Achilles routs the Trojans and splits their ranks, pursuing half of them into the river known to the gods as Xanthus and to the mortals as Scamander. On the riverbank, Achilles mercilessly slaughters Lycaon, a son of Priam. The Trojan Asteropaeus, given fresh strength by the god of the river, makes a valiant stand, but Achilles kills him as well. The vengeful Achilles has no intention of sparing any Trojans now that they have killed Patroclus. He throws so many corpses into the river that its channels become clogged. The river god rises up and protests, and Achilles agrees to stop throwing people into the water but not to stop killing them. The river, sympathetic to the Trojans, calls for help from Apollo, but when Achilles hears the river’s plea, he attacks the river. The river gets the upper hand and drags Achilles all the way downstream to a floodplain. He very nearly kills Achilles, but the gods intervene. Hephaestus, sent by Hera, sets the plain on fire and boils the river until he relents.
A great commotion now breaks out among the gods as they watch and argue over the human warfare. Athena defeats Ares and Aphrodite. Poseidon challenges Apollo, but Apollo refuses to fight over mere mortals. His sister Artemis taunts him and tries to encourage him to fight, but Hera overhears her and pounces on her.
Meanwhile, Priam sees the human carnage on the battlefield and opens the gates of Troy to his fleeing troops. Achilles pursues them and very nearly takes the city, but the Trojan prince Agenor challenges him to single combat. Achilles’ fight with Agenor—and with Apollo disguised as Agenor after Agenor himself has been whisked to safety—allows the Trojans enough time to scurry back to Troy.
Hector now stands as the only Trojan left outside Troy. Priam, overlooking the battlefield from the Trojan ramparts, begs him to come inside, but Hector, having given the overconfident order for the Trojans to camp outside their gates the night before, now feels too ashamed to join them in their retreat. When Achilles finally returns from chasing Apollo (disguised as Agenor), Hector confronts him. At first, the mighty Trojan considers trying to negotiate with Achilles, but he soon realizes the hopelessness of his cause and flees. He runs around the city three times, with Achilles at his heels. Zeus considers saving Hector, but Athena persuades him that the mortal’s time has come. Zeus places Hector’s and Achilles’ respective fates on a golden scale, and, indeed, Hector’s sinks to the ground.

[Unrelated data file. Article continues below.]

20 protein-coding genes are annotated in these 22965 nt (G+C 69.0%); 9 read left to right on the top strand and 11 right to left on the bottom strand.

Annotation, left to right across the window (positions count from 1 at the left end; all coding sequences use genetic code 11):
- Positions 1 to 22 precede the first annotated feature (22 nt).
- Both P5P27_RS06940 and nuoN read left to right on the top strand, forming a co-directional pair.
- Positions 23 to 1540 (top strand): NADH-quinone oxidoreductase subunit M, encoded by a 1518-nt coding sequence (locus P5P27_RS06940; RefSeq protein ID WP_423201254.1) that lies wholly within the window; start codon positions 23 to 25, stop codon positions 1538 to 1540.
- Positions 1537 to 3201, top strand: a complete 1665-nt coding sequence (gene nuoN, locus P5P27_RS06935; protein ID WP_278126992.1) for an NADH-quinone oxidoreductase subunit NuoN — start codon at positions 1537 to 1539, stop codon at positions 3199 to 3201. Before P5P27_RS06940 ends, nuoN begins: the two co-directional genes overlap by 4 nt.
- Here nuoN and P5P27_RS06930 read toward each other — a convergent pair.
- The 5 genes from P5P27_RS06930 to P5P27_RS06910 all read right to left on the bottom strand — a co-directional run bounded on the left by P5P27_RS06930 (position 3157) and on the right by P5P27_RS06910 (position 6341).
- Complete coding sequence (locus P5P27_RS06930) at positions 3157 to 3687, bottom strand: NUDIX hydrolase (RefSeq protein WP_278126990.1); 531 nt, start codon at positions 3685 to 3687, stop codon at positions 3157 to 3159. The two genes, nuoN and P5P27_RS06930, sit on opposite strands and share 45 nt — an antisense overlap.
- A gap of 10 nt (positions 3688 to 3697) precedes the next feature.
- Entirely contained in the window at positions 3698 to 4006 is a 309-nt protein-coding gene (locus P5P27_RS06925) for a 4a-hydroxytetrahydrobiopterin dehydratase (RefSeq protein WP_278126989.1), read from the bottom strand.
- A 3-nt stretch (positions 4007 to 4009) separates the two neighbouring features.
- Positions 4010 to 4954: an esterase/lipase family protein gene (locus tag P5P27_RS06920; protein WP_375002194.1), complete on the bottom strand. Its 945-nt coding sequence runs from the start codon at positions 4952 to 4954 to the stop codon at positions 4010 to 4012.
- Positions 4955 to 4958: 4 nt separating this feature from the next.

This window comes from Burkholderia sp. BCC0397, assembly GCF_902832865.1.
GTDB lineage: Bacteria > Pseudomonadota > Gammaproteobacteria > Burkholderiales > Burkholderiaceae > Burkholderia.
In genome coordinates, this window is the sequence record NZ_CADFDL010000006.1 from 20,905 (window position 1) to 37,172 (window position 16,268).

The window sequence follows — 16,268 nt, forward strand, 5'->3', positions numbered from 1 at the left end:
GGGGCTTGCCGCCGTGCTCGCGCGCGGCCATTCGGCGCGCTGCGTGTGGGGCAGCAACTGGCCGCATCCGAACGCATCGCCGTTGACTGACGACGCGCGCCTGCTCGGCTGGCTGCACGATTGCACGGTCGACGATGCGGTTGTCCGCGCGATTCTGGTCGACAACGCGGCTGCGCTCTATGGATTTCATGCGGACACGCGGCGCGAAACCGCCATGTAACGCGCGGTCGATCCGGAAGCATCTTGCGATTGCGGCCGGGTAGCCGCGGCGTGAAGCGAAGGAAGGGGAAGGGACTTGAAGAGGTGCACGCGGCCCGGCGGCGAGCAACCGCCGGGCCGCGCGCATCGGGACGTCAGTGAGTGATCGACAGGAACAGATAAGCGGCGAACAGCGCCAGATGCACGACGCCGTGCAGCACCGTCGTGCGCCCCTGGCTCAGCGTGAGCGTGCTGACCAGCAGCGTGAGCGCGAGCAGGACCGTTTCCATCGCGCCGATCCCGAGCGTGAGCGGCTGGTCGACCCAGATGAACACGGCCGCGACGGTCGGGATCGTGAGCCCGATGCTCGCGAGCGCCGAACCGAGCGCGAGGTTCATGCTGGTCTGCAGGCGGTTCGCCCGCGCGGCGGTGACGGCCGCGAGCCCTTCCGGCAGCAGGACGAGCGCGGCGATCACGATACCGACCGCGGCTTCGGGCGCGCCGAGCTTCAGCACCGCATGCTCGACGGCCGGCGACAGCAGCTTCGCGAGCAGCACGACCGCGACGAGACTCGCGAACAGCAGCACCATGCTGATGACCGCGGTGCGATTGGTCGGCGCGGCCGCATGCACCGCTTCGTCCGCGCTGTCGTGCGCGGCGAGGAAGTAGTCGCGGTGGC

During Hector’s fourth circle around the city walls, Athena appears before him, disguised as his ally Deiphobus, and convinces him that together they can take Achilles. Hector stops running and turns to face his opponent. He and Achilles exchange spear throws, but neither scores a hit. Hector turns to Deiphobus to ask him for a lance; when he finds his friend gone, he realizes that the gods have betrayed him. In a desperate bid for glory, he charges Achilles. However, he still wears Achilles’ old armor—stolen from Patroclus’s dead body—and Achilles knows the armor’s weak points intimately. With a perfectly timed thrust he puts his spear through Hector’s throat. Near death, Hector pleads with Achilles to return his body to the Trojans for burial, but Achilles resolves to let the dogs and scavenger birds maul the Trojan hero.
The other Achaeans gather round and exultantly stab Hector’s corpse. Achilles ties Hector’s body to the back of his chariot and drags it through the dirt. Meanwhile, up above on the city’s walls, King Priam and Queen Hecuba witness the devastation of their son’s body and wail with grief. Andromache hears them from her chamber and runs outside. When she sees her husband’s corpse being dragged through the dirt, she too collapses and weeps.
In the summary for book 4 it says, " Zeus argues that Menelaus has won the duel," while in the quiz the "correct" answer for the person who believes that Paris won the duel is Zeus. This is a direct contradiction and should be rectified.
14 out of 18 people found this helpful
I must disagree with Hektor's commentary above.
"His refusal to flee even in the face of vastly superior forces makes him the most tragic figure in the poem."
He did flee. THREE times... The only moment when he stands and fights is when he thinks he has a buddy by his side to back him up.
("Athene deceived Hector with her words and her disguise.")
Sorry, but that is cowardice (and he is the GREATEST of the Trojans... just saying...) He is a coward by the end of the book, not so different from Paris.
11 out of 23 people found this helpful
Read the full answer at
6 out of 8 people found this helpful